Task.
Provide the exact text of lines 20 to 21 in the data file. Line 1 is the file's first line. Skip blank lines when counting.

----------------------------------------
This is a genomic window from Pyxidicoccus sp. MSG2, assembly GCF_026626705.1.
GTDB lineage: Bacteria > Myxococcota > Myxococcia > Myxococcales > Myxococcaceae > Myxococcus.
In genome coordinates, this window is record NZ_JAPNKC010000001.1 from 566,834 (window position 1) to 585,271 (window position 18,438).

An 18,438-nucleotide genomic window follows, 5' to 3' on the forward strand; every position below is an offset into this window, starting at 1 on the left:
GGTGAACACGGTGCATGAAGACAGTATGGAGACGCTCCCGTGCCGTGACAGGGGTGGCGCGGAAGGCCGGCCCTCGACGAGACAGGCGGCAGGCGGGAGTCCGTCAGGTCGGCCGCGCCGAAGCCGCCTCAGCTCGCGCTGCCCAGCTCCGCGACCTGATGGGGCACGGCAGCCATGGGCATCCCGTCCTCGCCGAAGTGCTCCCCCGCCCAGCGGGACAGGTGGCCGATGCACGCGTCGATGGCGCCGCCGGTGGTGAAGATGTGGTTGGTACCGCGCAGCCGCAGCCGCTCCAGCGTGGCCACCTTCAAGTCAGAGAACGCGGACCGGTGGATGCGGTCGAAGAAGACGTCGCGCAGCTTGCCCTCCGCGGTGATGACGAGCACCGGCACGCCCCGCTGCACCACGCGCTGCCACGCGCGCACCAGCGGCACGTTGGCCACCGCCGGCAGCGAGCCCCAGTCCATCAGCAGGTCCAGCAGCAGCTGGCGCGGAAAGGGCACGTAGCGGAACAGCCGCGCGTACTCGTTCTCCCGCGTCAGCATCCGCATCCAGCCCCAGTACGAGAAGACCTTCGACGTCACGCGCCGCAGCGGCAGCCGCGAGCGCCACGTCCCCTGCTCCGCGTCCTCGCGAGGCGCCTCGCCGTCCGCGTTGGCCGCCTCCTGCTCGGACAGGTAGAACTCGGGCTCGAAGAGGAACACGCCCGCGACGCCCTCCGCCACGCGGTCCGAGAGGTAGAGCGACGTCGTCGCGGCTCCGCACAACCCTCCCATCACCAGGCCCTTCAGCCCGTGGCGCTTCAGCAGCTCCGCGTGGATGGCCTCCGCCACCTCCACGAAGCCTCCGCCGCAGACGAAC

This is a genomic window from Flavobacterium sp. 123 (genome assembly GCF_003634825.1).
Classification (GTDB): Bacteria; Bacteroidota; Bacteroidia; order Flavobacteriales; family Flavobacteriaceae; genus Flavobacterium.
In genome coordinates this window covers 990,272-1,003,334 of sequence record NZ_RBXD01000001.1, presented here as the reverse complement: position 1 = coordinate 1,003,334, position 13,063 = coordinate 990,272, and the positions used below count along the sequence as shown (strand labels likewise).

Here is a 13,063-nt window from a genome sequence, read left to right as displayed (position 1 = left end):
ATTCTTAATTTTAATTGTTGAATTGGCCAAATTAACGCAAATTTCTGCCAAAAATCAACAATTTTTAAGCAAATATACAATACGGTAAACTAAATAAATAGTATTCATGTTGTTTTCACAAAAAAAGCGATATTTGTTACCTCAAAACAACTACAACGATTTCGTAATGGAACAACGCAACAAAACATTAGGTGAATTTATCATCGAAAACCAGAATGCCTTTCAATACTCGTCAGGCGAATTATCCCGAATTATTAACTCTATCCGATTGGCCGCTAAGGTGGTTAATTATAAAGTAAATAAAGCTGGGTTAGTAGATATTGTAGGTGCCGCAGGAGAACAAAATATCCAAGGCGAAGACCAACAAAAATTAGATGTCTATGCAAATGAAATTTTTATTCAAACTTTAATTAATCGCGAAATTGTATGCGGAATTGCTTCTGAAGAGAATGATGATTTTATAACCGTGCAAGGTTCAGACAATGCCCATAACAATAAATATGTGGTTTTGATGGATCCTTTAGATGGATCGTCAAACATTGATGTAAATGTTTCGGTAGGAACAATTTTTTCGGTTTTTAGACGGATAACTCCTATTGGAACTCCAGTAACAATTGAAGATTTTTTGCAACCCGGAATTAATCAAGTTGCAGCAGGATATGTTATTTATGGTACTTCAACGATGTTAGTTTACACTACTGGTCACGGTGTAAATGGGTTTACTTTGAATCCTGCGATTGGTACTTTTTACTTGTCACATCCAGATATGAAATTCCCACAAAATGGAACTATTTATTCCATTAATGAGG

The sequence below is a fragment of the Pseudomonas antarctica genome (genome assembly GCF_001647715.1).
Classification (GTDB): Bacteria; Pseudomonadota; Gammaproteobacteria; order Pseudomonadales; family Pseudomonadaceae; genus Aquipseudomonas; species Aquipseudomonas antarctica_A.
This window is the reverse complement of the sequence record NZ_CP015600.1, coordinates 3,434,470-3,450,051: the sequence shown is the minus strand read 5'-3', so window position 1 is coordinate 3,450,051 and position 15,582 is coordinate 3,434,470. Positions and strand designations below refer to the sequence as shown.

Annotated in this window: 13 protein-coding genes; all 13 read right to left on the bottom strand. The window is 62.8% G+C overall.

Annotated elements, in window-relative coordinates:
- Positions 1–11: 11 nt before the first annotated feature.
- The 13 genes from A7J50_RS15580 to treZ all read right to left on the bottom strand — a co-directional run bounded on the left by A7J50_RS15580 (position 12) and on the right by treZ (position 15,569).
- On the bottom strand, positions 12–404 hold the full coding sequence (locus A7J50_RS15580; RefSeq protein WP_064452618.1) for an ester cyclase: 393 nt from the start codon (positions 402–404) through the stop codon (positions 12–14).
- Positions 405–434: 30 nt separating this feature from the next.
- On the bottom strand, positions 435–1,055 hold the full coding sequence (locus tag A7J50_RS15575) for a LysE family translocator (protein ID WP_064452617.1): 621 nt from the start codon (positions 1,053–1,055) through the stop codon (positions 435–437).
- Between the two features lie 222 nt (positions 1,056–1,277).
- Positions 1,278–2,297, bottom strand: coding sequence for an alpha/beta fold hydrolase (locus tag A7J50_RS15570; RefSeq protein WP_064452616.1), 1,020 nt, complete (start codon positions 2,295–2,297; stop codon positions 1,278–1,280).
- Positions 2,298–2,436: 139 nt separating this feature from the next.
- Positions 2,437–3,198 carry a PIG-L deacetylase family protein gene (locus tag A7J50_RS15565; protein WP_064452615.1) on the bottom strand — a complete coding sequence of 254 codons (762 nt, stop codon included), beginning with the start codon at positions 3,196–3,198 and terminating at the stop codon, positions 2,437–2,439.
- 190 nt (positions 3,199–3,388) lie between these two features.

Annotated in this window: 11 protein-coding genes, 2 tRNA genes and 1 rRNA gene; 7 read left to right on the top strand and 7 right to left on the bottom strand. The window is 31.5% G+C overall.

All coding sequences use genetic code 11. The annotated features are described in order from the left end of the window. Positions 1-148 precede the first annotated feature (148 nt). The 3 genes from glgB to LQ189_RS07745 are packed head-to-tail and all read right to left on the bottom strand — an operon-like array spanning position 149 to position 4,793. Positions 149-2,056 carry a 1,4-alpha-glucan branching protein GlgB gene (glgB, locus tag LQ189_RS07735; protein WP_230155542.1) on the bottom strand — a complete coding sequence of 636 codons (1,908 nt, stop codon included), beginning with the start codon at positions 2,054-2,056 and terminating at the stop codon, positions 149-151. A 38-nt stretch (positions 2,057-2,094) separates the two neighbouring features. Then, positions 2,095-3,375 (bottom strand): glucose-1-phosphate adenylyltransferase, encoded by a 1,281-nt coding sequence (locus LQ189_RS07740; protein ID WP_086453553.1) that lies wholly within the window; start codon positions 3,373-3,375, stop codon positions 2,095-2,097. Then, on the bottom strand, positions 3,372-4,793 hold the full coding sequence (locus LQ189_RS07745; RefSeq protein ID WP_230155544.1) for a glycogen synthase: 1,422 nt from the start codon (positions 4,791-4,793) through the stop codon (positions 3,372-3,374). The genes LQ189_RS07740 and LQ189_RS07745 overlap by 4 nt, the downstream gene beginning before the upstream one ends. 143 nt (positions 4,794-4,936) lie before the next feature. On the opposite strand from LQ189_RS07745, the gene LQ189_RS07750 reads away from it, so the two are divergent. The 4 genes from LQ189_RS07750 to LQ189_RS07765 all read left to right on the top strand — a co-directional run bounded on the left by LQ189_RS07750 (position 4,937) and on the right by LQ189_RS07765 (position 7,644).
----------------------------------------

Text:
- On the bottom strand, positions 435–1,055 hold the full coding sequence (locus tag A7J50_RS15575) for a LysE family translocator (protein ID WP_064452617.1): 621 nt from the start codon (positions 1,053–1,055) through the stop codon (positions 435–437).
- Between the two features lie 222 nt (positions 1,056–1,277).